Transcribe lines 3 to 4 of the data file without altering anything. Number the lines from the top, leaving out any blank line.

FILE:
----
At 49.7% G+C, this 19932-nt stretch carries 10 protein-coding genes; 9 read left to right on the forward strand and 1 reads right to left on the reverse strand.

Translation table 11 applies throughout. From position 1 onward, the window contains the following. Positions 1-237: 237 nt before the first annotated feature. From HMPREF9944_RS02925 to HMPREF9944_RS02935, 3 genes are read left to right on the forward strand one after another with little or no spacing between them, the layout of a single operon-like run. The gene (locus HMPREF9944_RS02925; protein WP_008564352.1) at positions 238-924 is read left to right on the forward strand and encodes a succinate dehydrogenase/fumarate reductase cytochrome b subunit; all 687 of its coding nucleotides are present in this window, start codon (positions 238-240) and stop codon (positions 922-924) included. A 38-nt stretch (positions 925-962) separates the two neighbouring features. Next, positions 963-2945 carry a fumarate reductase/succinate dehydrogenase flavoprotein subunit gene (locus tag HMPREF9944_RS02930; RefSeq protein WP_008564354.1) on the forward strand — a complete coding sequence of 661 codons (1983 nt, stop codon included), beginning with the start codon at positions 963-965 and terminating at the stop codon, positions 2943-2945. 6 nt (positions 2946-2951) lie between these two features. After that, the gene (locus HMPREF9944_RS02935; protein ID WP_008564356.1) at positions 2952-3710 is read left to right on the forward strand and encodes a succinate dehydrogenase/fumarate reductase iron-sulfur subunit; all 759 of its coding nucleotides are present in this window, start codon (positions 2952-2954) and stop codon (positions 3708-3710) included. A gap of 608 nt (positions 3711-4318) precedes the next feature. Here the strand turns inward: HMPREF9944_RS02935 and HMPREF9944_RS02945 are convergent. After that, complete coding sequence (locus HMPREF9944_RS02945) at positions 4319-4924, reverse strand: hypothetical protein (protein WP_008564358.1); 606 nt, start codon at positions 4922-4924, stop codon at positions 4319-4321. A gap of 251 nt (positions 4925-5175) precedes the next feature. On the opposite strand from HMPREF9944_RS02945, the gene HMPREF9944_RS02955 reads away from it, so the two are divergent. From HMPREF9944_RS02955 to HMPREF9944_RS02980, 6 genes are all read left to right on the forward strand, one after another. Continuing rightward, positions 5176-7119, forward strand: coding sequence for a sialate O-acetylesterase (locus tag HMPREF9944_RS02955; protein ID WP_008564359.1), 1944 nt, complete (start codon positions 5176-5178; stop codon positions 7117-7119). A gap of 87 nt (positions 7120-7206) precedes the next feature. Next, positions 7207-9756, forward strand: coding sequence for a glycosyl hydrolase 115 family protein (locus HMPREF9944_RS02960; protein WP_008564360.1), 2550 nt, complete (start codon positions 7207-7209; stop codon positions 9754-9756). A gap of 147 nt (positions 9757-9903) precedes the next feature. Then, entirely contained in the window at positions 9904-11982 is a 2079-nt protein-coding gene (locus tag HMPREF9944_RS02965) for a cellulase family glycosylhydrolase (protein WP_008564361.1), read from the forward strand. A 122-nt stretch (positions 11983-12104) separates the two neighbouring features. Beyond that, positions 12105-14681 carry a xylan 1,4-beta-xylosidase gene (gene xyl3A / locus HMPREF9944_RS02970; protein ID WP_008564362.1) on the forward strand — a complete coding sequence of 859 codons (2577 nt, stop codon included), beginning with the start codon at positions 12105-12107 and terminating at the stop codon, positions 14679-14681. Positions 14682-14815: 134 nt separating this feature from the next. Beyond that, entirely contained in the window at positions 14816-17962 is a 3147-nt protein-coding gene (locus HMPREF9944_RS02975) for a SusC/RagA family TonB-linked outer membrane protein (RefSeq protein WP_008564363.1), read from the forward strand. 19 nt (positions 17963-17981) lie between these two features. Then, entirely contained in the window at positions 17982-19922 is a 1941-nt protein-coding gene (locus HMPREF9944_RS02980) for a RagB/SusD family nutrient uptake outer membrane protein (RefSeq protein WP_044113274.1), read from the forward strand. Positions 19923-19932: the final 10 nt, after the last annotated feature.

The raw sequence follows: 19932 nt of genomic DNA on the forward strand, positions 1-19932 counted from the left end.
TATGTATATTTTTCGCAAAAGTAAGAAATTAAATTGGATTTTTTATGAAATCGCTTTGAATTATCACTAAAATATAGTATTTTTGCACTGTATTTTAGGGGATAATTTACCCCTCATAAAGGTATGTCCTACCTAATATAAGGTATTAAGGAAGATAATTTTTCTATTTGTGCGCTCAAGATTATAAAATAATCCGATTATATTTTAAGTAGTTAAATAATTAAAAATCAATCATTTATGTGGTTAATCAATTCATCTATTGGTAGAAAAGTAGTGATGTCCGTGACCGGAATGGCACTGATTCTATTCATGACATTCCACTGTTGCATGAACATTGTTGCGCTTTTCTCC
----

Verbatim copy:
The raw sequence follows: 19932 nt of genomic DNA on the forward strand, positions 1-19932 counted from the left end.
TATGTATATTTTTCGCAAAAGTAAGAAATTAAATTGGATTTTTTATGAAATCGCTTTGAATTATCACTAAAATATAGTATTTTTGCACTGTATTTTAGGGGATAATTTACCCCTCATAAAGGTATGTCCTACCTAATATAAGGTATTAAGGAAGATAATTTTTCTATTTGTGCGCTCAAGATTATAAAATAATCCGATTATATTTTAAGTAGTTAAATAATTAAAAATCAATCATTTATGTGGTTAATCAATTCATCTATTGGTAGAAAAGTAGTGATGTCCGTGACCGGAATGGCACTGATTCTATTCATGACATTCCACTGTTGCATGAACATTGTTGCGCTTTTCTCC